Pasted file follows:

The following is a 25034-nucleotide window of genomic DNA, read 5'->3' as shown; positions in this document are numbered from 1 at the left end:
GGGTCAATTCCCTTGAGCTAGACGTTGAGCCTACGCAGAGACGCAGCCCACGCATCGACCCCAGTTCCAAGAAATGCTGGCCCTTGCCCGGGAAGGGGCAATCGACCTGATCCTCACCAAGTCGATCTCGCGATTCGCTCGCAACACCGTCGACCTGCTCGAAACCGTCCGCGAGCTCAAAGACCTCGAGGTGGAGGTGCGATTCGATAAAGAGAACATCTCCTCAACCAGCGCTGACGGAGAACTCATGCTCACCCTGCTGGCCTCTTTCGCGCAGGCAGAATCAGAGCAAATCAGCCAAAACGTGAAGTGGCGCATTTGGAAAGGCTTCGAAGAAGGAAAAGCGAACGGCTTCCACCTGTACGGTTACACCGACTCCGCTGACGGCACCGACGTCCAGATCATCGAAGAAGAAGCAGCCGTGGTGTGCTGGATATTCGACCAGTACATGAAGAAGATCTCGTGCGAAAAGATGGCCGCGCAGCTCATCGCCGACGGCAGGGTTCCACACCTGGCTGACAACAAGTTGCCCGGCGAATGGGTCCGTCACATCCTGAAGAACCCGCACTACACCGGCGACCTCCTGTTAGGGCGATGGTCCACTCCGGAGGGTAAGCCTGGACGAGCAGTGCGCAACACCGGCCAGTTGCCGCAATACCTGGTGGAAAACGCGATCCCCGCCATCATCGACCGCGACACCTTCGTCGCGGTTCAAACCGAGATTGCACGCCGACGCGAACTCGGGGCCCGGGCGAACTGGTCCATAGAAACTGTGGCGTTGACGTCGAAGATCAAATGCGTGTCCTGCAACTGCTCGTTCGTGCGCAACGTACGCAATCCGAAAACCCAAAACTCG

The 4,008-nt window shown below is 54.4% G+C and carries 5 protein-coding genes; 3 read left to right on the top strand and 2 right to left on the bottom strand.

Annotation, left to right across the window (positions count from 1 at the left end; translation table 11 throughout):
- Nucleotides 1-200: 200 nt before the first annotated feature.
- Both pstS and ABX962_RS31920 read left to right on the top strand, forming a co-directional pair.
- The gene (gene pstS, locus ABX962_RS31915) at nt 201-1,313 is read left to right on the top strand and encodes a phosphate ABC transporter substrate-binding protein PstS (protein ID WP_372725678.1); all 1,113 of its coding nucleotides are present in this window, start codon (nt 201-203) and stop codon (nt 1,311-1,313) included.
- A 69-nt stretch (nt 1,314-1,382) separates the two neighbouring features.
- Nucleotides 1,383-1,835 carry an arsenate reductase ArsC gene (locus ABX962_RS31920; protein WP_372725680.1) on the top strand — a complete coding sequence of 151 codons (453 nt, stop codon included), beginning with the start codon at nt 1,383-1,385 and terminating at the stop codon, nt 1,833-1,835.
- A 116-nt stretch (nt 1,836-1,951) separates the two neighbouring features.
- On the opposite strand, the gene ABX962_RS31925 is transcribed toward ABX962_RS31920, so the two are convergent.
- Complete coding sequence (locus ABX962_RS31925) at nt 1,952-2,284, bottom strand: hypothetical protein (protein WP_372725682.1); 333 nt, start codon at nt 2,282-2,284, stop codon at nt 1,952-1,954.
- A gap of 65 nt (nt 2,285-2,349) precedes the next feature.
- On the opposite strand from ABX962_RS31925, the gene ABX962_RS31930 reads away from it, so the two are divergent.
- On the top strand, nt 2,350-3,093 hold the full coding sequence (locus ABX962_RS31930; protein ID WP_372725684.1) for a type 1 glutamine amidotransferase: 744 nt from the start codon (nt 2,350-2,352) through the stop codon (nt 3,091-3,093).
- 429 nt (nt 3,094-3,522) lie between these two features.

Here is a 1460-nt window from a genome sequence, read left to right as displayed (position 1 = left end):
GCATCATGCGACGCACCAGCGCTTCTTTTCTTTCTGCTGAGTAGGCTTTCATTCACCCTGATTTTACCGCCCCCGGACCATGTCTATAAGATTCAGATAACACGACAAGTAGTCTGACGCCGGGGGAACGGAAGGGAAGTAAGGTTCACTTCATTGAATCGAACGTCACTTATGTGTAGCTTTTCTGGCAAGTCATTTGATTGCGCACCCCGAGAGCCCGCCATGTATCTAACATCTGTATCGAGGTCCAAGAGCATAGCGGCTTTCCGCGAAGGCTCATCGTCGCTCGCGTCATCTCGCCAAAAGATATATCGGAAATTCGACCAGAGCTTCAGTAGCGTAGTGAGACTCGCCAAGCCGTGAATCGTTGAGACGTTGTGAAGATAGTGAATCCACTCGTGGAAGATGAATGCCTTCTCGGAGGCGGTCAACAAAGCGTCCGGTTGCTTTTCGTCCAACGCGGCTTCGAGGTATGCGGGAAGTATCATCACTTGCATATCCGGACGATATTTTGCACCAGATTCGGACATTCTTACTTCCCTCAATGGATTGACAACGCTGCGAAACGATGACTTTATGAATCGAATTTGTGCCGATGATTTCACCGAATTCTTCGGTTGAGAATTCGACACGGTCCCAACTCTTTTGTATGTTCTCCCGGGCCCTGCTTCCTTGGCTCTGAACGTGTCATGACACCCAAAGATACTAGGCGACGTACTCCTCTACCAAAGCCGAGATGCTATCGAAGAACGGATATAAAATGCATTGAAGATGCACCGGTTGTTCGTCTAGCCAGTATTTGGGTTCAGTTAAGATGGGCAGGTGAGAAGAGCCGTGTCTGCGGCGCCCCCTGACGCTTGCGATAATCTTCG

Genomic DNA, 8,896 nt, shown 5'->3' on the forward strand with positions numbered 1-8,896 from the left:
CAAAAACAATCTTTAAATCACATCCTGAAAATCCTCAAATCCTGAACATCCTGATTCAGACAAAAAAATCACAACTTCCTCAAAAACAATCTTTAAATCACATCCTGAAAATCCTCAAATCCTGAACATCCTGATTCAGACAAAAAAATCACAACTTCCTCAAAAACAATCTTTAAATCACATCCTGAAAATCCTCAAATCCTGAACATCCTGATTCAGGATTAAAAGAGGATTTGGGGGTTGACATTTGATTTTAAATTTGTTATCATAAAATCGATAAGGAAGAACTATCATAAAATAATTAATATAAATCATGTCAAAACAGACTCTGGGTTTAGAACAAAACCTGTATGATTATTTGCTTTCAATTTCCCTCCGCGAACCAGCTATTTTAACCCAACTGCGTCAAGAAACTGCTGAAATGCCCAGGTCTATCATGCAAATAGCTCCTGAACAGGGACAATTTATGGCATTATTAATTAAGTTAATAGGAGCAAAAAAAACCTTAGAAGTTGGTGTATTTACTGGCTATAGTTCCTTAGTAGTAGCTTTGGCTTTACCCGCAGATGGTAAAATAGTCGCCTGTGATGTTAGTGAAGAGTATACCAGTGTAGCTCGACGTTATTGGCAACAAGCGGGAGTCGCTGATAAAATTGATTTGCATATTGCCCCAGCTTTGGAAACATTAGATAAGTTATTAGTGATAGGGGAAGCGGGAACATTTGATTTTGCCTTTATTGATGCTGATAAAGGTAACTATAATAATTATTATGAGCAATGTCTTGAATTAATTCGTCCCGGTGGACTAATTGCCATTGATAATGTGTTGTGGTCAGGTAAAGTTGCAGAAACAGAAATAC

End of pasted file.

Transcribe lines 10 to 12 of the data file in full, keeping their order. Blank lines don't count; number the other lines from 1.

- A 116-nt stretch (nt 1,836-1,951) separates the two neighbouring features.
- On the opposite strand, the gene ABX962_RS31925 is transcribed toward ABX962_RS31920, so the two are convergent.
- Complete coding sequence (locus ABX962_RS31925) at nt 1,952-2,284, bottom strand: hypothetical protein (protein WP_372725682.1); 333 nt, start codon at nt 2,282-2,284, stop codon at nt 1,952-1,954.